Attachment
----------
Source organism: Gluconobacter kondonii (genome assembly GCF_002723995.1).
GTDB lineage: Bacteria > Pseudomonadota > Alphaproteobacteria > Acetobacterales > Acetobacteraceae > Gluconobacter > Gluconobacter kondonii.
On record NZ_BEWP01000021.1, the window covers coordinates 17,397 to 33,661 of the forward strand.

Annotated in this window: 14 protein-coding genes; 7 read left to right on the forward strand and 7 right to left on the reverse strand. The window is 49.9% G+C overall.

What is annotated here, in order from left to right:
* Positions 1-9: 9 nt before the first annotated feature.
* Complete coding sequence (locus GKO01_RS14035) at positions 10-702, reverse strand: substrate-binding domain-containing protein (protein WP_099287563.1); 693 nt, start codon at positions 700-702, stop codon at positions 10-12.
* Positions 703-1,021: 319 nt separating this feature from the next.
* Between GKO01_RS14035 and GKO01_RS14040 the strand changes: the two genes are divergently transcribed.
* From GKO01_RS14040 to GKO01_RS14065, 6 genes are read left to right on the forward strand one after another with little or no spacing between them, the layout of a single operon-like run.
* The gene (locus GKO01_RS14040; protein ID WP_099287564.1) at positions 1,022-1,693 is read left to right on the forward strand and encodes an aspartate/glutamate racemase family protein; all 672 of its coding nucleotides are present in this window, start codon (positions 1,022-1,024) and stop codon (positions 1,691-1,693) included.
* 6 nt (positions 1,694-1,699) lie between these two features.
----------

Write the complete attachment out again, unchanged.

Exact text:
Source organism: Gluconobacter kondonii (genome assembly GCF_002723995.1).
GTDB lineage: Bacteria > Pseudomonadota > Alphaproteobacteria > Acetobacterales > Acetobacteraceae > Gluconobacter > Gluconobacter kondonii.
On record NZ_BEWP01000021.1, the window covers coordinates 17,397 to 33,661 of the forward strand.

Annotated in this window: 14 protein-coding genes; 7 read left to right on the forward strand and 7 right to left on the reverse strand. The window is 49.9% G+C overall.

What is annotated here, in order from left to right:
* Positions 1-9: 9 nt before the first annotated feature.
* Complete coding sequence (locus GKO01_RS14035) at positions 10-702, reverse strand: substrate-binding domain-containing protein (protein WP_099287563.1); 693 nt, start codon at positions 700-702, stop codon at positions 10-12.
* Positions 703-1,021: 319 nt separating this feature from the next.
* Between GKO01_RS14035 and GKO01_RS14040 the strand changes: the two genes are divergently transcribed.
* From GKO01_RS14040 to GKO01_RS14065, 6 genes are read left to right on the forward strand one after another with little or no spacing between them, the layout of a single operon-like run.
* The gene (locus GKO01_RS14040; protein ID WP_099287564.1) at positions 1,022-1,693 is read left to right on the forward strand and encodes an aspartate/glutamate racemase family protein; all 672 of its coding nucleotides are present in this window, start codon (positions 1,022-1,024) and stop codon (positions 1,691-1,693) included.
* 6 nt (positions 1,694-1,699) lie between these two features.